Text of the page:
To finish our fun with Razvan we had a bottle or two of the Winemaster’s Reserve Noble Late Harvest the 2011 is yet again awarded 5 stars by the Platter’s Wine 2013. Most Kenyans are not necessarily interested that this wine is “blessed” as Razvan puts it with botrytis cinerea, or that it is made from a 100 percent Chenin Blanc. Instead they just loved the bright amber colour, intense apricot and fruit nose and fabulous sugar (about 240 grams per litre) with good acidity on the plate. Sweet wines are a love of Razvan and he told me that a few years ago he made South Africa’s first Noble Late Harvest sparkling wine, which at the very least sounds interesting. It was great spending a few hours with Razvan and hopefully next time he comes to Kenya we can show him some of the sites outside of Nairobi.

Monday, November 19, 2012


To say that the wine world was shocked in 2011 when a Chinese wine won the prestigious Decanter World Wine Awards best Bordeaux varietal is an understatement. The wine from the He Lan Qing Xue Winery located in Ningxia Province in north-central China is a red blended wine using grape varieties associated with the Bordeaux region of France. For many this astonishing success came from out of the blue. For others more in the know it merely confirmed the fact that the investment made in the Chinese wine industry over the last three decades has begun to pay off.

Archaeologists point to an area around the borders of what is now Georgia and Iran about 7,000 BC as the place where humans first cultivated grape bearing vines. As with many other inventions from gunpowder to printing, it is the Chinese that probably discovered the process of alcoholic fermentation. For most of China’s history it has been rice that provided the raw material for making a fermented alcoholic drink. It was only towards the later part of the 20th Century that the Chinese began to turn their attentions in earnest to both drinking and making wines from grapes. The economic explosion and a rapidly rising middle class with disposable incomes have driven a dramatic increase in wine consumption in China.

Chinese consumers initially turned to the wines of Europe and in particular France to supply their demands. The provenance and label of a wine are extremely important to the Chinese consumer and even more some say than the quality of the contents of the bottle. It is no coincidence that it is China that buys an increasing amount of what are termed Bordeaux first growth and Burgundy Gran Cru’s, which are some of the most expensive wines in the world often in excess of $1,000 a bottle. It is also to France that China turned to import the necessary expertise to develop its own wine industry.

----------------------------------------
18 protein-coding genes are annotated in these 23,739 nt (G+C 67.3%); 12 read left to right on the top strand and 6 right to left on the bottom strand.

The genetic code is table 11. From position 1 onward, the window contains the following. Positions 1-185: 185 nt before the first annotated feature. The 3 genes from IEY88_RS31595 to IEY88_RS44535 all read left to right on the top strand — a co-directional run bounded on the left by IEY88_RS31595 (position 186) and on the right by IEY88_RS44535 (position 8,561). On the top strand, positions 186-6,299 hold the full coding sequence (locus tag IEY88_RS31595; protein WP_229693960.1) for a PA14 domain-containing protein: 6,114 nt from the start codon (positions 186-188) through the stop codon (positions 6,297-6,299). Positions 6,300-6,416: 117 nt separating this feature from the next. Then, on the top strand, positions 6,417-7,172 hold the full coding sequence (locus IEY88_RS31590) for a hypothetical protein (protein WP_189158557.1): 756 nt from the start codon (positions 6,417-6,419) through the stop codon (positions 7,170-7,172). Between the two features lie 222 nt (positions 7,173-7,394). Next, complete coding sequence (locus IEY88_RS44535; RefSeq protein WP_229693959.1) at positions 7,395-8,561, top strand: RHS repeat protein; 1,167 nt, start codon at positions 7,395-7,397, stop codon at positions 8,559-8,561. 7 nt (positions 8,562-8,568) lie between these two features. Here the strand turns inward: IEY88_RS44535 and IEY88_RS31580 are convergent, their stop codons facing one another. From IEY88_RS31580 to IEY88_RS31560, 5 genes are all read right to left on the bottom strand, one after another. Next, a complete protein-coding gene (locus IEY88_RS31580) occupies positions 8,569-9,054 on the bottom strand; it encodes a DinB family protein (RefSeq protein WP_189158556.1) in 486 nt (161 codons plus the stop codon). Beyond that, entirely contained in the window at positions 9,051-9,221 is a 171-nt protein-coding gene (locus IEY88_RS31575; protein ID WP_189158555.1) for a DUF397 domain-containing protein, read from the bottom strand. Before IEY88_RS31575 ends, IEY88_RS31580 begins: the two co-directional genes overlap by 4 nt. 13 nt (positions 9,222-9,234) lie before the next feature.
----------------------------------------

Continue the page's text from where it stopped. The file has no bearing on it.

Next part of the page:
Rémy Martin the famous French Cognac label was the first foreign company to establish a joint wine making venture in China in 1980. Dynasty Wine Limited imported from France everything from the vines themselves to all the paraphernalia needed for making wine including expensive oak barrels and expert personnel. Since the initial foreign investment Chinese wine production has boomed and today China is the 7th largest wine producing country in the world set to increase even further over the next few years. Most of China’s wine production well over 90 per cent is consumed in China so do not expect to see Chinese wine on the Kenyan supermarket shelves anytime soon. Nevertheless, I predict that it will not be so long before Kenyans are buying wines from China as opposed to South Africa, France and other countries.

Food and wine pairing can be a confusing and even a contentious subject. Although I tend to be sceptical at over elaboration when it comes to choosing what wines go best with specific cuisines, I do accept that matching wine with Chinese dishes is particularly challenging. Part of the problem relates to complex sauces and strong spices associated with some Chinese dishes. Few wines for example can compliment satisfactorily a Chinese dish containing plenty of spicy Sichuan pepper. The other problem is that Chinese food is usually served all together and selecting a single wine that will compliment an array of different tastes is difficult.

In general what seem to work best to accompany many Chinese dishes are lighter bodied wines and in particular white wines. Perhaps best of all is to choose white wines made from the so called aromatic grape varieties. I am thinking in particular of zingy Sauvignon Blancs from South Africa of which there are many good examples available in Kenya. Even better although a little more difficult to find in Kenya are wines made from the famous German grape variety Riesling. I recently discovered a really good Rieflé Bonheur Convivial Alsace Riesling available from a new wine shop Le Decanter situated at the ABC shopping mall in Nairobi. In the same vain I would recommend searching out wines made from the difficult to pronounce Gewürztraminer grape and there is a South African one from the company Simonsig available in some supermarkets in Kenya.

Another white aromatic grape variety Viognier seems to work well with many Chinese foods. There is a particularly good wine based on the Viognier grape called Goats do Roam, which is available in all good Kenyan supermarkets at a relatively reasonable price. If you are a red wine enthusiast then I would suggest wines made from grape varieties with lower tannins that mouth puckering chemical that is also present in a cup of tea. Better to go with lighter bodied wines based on grapes such as Merlot and Gamay the grape associated with the fruity light wines of the Beaujolais region in France. Last but not least why not try a fruity and chilled Rosé wine, which can work very well with a variety of Chinese dishes.